Can You Steal Me Now? Brand Appropriation at its Best

The wheel

What do Khloe Kardashian’s Bantu knots and Oberlin College’s sushi menu have in common? You might not see the connection at first glance, but many would argue they’re both examples of cultural appropriation.

In the last year, accusations of appropriation have spawned countless think pieces and heated debates. While cultural appropriation is defined as one culture adopting elements of another, controversies ensue when a group in power exploits a disempowered culture for profit. This is why Ratatouille is rarely considered an assault on French values, but Coldplay’s recent romp through India has raised more than a few eyebrows.

Cultural appropriation is almost never okay, but what about creative appropriation? It can be found in every realm of human expression, especially advertising. It’s how the Budweiser frogs gave way to the Geico Gecko and the Michelin Man begot Kool-Aid Man. But what happens when one company appropriates a competitor’s entire branding strategy, right down to its spokesman?

Enter Paul Marcarelli, aka Verizon guy, aka Sprint guy.

Sure, he’s grown softer with age and ditched his trademark gray jacket for a sunny yellow hue, but the impact of his latest endorsement is undeniable. When I watched Paul appear in Sprint’s café-laden commercial for the first time, the only thought that came to mind was, “Damn, Verizon just burned.”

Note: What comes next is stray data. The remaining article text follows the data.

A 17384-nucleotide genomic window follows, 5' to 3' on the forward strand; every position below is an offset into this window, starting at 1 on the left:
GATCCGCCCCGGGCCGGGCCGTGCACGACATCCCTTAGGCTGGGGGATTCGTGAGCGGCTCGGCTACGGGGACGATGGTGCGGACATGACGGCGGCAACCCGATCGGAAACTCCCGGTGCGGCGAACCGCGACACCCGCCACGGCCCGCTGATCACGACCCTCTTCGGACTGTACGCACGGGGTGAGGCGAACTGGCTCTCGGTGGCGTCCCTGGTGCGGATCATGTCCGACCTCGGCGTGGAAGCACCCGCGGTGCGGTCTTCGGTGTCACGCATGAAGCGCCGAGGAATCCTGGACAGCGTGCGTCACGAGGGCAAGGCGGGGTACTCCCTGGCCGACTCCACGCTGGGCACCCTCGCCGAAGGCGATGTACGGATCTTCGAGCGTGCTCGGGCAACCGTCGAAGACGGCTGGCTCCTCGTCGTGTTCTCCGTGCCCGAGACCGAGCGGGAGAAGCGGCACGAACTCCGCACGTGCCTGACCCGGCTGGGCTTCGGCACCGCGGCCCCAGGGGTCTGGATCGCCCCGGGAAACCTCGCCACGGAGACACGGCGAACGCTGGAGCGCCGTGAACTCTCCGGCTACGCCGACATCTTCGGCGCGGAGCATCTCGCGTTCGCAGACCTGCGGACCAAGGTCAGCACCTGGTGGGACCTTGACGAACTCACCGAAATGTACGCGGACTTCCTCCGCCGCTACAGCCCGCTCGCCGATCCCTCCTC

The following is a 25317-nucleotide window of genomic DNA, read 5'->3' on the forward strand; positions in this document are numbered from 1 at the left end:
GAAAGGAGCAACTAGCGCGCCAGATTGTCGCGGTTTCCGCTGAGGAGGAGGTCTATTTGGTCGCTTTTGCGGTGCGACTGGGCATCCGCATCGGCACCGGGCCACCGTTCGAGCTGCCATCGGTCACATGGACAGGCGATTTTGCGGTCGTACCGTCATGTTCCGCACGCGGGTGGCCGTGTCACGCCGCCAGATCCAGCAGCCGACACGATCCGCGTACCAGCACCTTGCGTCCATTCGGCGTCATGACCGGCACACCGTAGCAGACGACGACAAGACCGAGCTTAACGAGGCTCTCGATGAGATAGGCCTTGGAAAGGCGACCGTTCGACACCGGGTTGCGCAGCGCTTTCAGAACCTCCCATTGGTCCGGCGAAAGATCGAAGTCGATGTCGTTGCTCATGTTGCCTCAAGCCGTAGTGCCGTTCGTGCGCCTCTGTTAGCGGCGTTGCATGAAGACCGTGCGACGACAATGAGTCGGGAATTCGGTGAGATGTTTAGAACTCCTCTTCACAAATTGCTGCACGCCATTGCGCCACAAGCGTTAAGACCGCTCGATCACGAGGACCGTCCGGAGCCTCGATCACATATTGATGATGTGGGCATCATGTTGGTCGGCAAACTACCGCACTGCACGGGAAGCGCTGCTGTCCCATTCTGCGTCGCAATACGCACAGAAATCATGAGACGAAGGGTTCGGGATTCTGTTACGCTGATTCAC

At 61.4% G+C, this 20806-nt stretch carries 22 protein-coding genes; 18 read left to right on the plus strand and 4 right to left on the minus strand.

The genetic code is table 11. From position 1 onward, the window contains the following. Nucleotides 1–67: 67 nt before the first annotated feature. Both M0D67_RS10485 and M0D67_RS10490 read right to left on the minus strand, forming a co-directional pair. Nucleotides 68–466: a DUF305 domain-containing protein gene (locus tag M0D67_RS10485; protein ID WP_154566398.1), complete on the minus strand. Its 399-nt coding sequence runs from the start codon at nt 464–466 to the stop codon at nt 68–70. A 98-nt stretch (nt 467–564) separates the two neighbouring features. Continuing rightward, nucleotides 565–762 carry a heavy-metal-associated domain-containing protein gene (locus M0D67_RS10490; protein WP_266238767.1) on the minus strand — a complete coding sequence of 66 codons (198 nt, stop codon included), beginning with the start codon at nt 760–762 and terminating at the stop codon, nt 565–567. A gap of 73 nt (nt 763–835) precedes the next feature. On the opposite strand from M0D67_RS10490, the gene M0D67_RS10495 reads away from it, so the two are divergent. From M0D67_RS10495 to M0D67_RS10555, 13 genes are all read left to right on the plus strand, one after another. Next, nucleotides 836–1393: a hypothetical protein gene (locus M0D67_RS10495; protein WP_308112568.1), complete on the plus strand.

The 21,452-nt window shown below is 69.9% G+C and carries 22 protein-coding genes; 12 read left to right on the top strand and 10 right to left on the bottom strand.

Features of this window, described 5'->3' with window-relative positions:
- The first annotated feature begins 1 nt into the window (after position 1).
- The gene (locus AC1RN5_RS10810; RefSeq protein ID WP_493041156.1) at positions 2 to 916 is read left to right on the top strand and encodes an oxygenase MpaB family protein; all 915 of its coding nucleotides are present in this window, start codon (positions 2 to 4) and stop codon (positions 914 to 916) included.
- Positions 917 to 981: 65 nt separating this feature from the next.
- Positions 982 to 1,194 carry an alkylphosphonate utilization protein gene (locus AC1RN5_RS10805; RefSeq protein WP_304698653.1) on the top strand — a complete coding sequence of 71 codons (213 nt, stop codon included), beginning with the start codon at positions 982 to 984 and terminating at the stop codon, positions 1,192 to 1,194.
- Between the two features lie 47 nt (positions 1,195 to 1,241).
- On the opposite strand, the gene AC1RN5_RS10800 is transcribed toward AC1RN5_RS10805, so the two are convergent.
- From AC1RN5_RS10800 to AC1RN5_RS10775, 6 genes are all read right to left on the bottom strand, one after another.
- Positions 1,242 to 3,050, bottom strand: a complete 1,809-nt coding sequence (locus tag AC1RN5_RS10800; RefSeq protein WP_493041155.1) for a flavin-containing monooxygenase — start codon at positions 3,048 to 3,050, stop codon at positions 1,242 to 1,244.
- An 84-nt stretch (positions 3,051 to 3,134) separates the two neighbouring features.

During the fledgling years of the flip-phone revolution, Paul’s face was everywhere, from Verizon billboards and television spots to the folder that came with my first cellphone contract. Paul wasn’t flashy like Dos Equis’ “Most Interesting Man in the World.” He wasn’t quirky like the Snapple Lady or funny like the Dell Dude. I didn’t even know his name. He simply exuded average guyness — a no frills competence that seemed perfectly in sync with the ethos of Verizon, a corporate monolith who would never, ever drop your call.

Of course, Paul’s defection isn’t of the magnitude of, say, Colonel Sanders pitching for Popeye’s or Mr. Clean repping for Tilex. But it might be enough to make loyal customers stop and consider switching cell networks. Until I saw the Sprint ad, I hadn’t realized he actually left the company in 2010. By nabbing Paul for its own purposes, Sprint has turned appropriation upside down: this time it’s the little guy who’s raiding the cell tower, stealing from the corporate titan. By appropriating Verizon’s high-profile brand ambassador, Sprint is reaping all the hard-earned trust and goodwill Paul built up during his decade-long career at Verizon.

Having a spokesperson can be a quick road to marketing gold, but unlike the Snuggle Bear or the Hamburger Helper glove, real people are flawed creatures who can damage your brand. Who can forget the fantastically reptilian ShamWow spokesman, who went down in a 2009 prostitution and battery arrest? And in more recent times, it’s hard to imagine how Subway will recover from the Jared Fogle fiasco.

Marcarelli’s switch to Sprint is far from a Subway-sized debacle. On the contrary, the Sprint spokesman seems pretty even keeled — even boringly so — with a long history of representing the giants of telecom. But despite his less-than-scandalous demeanor, Marcarelli has done his part in tarnishing Verizon’s reputation. He recently offered up dirty details about Verizon’s draconian contract and his subsequent firing by email. After turning his burn into a win, yes, Paul — we can certainly hear you now. Perhaps the best defense against brand appropriation is to treat your spokespeople like, well, people.

Written by Laura Newsome on August 29, 2016


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Written by
Laura Newsome